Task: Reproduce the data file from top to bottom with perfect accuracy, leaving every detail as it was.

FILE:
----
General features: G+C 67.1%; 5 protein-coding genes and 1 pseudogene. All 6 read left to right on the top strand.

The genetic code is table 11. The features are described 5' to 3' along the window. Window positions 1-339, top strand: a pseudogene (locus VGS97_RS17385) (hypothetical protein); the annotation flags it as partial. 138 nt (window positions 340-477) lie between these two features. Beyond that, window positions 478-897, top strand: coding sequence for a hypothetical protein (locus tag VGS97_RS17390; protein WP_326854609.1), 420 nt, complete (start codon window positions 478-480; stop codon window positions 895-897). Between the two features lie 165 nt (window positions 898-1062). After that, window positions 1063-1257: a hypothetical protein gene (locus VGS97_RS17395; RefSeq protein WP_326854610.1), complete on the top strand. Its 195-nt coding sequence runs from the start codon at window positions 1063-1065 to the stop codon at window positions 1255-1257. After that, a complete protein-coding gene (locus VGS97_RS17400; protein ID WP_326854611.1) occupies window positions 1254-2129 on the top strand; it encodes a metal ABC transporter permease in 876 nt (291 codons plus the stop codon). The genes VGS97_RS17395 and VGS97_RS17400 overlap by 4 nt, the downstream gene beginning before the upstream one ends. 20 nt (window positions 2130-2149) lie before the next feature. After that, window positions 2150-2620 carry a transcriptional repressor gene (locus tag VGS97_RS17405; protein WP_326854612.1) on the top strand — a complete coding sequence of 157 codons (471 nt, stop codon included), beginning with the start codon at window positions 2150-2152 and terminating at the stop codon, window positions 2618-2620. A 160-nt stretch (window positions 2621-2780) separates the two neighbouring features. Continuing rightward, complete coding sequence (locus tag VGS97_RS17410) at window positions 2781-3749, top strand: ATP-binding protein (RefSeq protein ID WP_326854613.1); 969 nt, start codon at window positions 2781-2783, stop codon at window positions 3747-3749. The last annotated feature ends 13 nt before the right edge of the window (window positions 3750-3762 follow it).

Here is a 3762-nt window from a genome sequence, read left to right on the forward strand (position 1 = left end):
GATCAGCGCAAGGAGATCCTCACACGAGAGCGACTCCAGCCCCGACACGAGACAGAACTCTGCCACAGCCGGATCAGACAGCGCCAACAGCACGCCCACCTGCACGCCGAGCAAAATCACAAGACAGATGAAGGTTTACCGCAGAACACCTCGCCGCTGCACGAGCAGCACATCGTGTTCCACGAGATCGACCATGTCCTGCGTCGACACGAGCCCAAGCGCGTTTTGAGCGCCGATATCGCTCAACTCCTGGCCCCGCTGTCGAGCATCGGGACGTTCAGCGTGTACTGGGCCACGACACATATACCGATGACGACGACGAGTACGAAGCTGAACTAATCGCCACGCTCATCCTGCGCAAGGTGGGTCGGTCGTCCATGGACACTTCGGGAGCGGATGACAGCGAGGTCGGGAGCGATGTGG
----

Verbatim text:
General features: G+C 67.1%; 5 protein-coding genes and 1 pseudogene. All 6 read left to right on the top strand.

The genetic code is table 11. The features are described 5' to 3' along the window. Window positions 1-339, top strand: a pseudogene (locus VGS97_RS17385) (hypothetical protein); the annotation flags it as partial. 138 nt (window positions 340-477) lie between these two features. Beyond that, window positions 478-897, top strand: coding sequence for a hypothetical protein (locus tag VGS97_RS17390; protein WP_326854609.1), 420 nt, complete (start codon window positions 478-480; stop codon window positions 895-897). Between the two features lie 165 nt (window positions 898-1062). After that, window positions 1063-1257: a hypothetical protein gene (locus VGS97_RS17395; RefSeq protein WP_326854610.1), complete on the top strand. Its 195-nt coding sequence runs from the start codon at window positions 1063-1065 to the stop codon at window positions 1255-1257. After that, a complete protein-coding gene (locus VGS97_RS17400; protein ID WP_326854611.1) occupies window positions 1254-2129 on the top strand; it encodes a metal ABC transporter permease in 876 nt (291 codons plus the stop codon). The genes VGS97_RS17395 and VGS97_RS17400 overlap by 4 nt, the downstream gene beginning before the upstream one ends. 20 nt (window positions 2130-2149) lie before the next feature. After that, window positions 2150-2620 carry a transcriptional repressor gene (locus tag VGS97_RS17405; protein WP_326854612.1) on the top strand — a complete coding sequence of 157 codons (471 nt, stop codon included), beginning with the start codon at window positions 2150-2152 and terminating at the stop codon, window positions 2618-2620. A 160-nt stretch (window positions 2621-2780) separates the two neighbouring features. Continuing rightward, complete coding sequence (locus tag VGS97_RS17410) at window positions 2781-3749, top strand: ATP-binding protein (RefSeq protein ID WP_326854613.1); 969 nt, start codon at window positions 2781-2783, stop codon at window positions 3747-3749. The last annotated feature ends 13 nt before the right edge of the window (window positions 3750-3762 follow it).

Here is a 3762-nt window from a genome sequence, read left to right on the forward strand (position 1 = left end):
GATCAGCGCAAGGAGATCCTCACACGAGAGCGACTCCAGCCCCGACACGAGACAGAACTCTGCCACAGCCGGATCAGACAGCGCCAACAGCACGCCCACCTGCACGCCGAGCAAAATCACAAGACAGATGAAGGTTTACCGCAGAACACCTCGCCGCTGCACGAGCAGCACATCGTGTTCCACGAGATCGACCATGTCCTGCGTCGACACGAGCCCAAGCGCGTTTTGAGCGCCGATATCGCTCAACTCCTGGCCCCGCTGTCGAGCATCGGGACGTTCAGCGTGTACTGGGCCACGACACATATACCGATGACGACGACGAGTACGAAGCTGAACTAATCGCCACGCTCATCCTGCGCAAGGTGGGTCGGTCGTCCATGGACACTTCGGGAGCGGATGACAGCGAGGTCGGGAGCGATGTGG